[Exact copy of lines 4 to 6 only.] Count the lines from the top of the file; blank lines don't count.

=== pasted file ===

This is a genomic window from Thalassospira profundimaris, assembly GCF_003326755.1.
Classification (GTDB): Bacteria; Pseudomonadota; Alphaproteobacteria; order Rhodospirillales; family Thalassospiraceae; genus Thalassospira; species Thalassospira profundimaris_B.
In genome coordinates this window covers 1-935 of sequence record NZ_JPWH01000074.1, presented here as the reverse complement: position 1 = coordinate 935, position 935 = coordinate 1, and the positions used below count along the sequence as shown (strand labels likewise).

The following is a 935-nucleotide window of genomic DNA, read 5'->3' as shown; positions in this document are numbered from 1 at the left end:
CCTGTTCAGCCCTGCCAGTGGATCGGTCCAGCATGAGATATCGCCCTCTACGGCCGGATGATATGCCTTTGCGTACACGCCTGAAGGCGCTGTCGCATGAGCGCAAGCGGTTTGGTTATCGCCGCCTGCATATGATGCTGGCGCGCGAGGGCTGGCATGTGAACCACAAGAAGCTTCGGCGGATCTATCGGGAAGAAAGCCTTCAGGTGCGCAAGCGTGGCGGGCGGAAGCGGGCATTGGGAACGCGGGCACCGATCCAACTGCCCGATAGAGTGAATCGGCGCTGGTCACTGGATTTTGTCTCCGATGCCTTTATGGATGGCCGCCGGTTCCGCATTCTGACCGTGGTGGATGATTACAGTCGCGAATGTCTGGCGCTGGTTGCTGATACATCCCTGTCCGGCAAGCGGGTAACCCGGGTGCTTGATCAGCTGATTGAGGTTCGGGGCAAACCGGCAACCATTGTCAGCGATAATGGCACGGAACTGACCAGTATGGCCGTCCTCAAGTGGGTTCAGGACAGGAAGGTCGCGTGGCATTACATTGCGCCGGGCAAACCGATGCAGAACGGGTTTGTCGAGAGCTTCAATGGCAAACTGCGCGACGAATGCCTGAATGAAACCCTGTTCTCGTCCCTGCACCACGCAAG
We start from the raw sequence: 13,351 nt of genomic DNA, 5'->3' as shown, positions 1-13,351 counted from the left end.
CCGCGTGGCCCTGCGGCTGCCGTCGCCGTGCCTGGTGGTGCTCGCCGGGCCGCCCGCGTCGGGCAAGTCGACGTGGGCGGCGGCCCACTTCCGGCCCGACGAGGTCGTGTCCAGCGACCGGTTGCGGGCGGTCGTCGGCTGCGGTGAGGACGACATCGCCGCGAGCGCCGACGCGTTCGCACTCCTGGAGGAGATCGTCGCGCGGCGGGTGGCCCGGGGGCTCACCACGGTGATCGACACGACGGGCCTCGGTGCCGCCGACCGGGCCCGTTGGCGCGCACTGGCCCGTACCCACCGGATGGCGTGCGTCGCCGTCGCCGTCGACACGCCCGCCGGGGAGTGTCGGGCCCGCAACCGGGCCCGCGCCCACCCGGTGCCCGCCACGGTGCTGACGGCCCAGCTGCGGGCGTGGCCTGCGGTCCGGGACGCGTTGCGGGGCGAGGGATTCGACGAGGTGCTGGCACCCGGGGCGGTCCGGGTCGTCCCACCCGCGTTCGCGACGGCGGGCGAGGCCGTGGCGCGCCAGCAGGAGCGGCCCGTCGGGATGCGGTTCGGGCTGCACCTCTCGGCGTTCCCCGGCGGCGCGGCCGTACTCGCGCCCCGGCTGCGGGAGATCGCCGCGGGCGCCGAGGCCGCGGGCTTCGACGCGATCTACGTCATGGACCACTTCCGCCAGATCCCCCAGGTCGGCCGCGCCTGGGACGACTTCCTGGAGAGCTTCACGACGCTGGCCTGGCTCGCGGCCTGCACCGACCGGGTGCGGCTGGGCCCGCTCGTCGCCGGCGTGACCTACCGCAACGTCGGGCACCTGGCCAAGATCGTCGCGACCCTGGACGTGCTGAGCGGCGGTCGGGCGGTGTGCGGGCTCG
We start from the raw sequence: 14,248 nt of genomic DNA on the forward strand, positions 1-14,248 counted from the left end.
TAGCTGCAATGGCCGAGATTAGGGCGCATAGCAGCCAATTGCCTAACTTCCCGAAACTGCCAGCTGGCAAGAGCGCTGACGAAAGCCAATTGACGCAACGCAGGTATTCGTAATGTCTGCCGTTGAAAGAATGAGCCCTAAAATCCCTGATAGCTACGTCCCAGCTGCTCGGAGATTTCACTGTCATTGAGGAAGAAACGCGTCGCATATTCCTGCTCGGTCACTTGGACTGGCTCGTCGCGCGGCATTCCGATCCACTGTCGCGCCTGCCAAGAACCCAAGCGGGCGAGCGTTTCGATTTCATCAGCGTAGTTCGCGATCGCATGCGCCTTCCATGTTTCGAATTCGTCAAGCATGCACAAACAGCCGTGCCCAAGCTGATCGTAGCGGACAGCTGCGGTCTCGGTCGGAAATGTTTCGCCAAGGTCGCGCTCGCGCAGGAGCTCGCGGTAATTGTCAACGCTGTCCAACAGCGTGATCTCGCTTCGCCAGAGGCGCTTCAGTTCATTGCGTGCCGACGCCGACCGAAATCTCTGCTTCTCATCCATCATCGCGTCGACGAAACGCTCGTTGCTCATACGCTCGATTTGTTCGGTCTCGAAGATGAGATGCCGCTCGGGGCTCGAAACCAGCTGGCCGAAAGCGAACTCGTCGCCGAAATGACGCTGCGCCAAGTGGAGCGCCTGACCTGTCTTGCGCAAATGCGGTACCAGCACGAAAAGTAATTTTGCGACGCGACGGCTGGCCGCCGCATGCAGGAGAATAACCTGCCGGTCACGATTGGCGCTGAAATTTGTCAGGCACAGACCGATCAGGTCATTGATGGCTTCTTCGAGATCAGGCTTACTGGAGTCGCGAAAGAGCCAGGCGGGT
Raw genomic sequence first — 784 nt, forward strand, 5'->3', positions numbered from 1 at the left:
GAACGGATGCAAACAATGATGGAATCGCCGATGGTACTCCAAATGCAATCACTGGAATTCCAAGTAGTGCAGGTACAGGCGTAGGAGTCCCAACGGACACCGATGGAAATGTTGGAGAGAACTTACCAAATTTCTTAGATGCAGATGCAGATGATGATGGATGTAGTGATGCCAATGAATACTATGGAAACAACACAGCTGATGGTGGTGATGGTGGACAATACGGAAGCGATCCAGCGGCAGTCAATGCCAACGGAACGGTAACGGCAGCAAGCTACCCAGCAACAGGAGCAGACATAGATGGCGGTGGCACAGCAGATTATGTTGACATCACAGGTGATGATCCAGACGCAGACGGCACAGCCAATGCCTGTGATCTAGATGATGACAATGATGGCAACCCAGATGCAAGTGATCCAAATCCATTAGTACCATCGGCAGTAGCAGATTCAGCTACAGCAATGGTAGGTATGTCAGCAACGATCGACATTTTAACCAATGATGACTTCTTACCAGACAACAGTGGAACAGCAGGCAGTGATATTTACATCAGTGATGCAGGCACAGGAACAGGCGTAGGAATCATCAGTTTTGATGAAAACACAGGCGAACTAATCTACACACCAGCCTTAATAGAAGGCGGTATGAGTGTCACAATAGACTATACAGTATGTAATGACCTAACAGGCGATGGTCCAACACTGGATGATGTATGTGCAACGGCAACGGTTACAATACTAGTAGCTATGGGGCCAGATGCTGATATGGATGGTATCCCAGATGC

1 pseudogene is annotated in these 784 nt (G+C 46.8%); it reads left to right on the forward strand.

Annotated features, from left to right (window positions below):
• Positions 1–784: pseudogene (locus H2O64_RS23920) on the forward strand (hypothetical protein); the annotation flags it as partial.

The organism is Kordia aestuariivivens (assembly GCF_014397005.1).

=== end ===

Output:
The following is a 935-nucleotide window of genomic DNA, read 5'->3' as shown; positions in this document are numbered from 1 at the left end:
CCTGTTCAGCCCTGCCAGTGGATCGGTCCAGCATGAGATATCGCCCTCTACGGCCGGATGATATGCCTTTGCGTACACGCCTGAAGGCGCTGTCGCATGAGCGCAAGCGGTTTGGTTATCGCCGCCTGCATATGATGCTGGCGCGCGAGGGCTGGCATGTGAACCACAAGAAGCTTCGGCGGATCTATCGGGAAGAAAGCCTTCAGGTGCGCAAGCGTGGCGGGCGGAAGCGGGCATTGGGAACGCGGGCACCGATCCAACTGCCCGATAGAGTGAATCGGCGCTGGTCACTGGATTTTGTCTCCGATGCCTTTATGGATGGCCGCCGGTTCCGCATTCTGACCGTGGTGGATGATTACAGTCGCGAATGTCTGGCGCTGGTTGCTGATACATCCCTGTCCGGCAAGCGGGTAACCCGGGTGCTTGATCAGCTGATTGAGGTTCGGGGCAAACCGGCAACCATTGTCAGCGATAATGGCACGGAACTGACCAGTATGGCCGTCCTCAAGTGGGTTCAGGACAGGAAGGTCGCGTGGCATTACATTGCGCCGGGCAAACCGATGCAGAACGGGTTTGTCGAGAGCTTCAATGGCAAACTGCGCGACGAATGCCTGAATGAAACCCTGTTCTCGTCCCTGCACCACGCAAG
We start from the raw sequence: 13,351 nt of genomic DNA, 5'->3' as shown, positions 1-13,351 counted from the left end.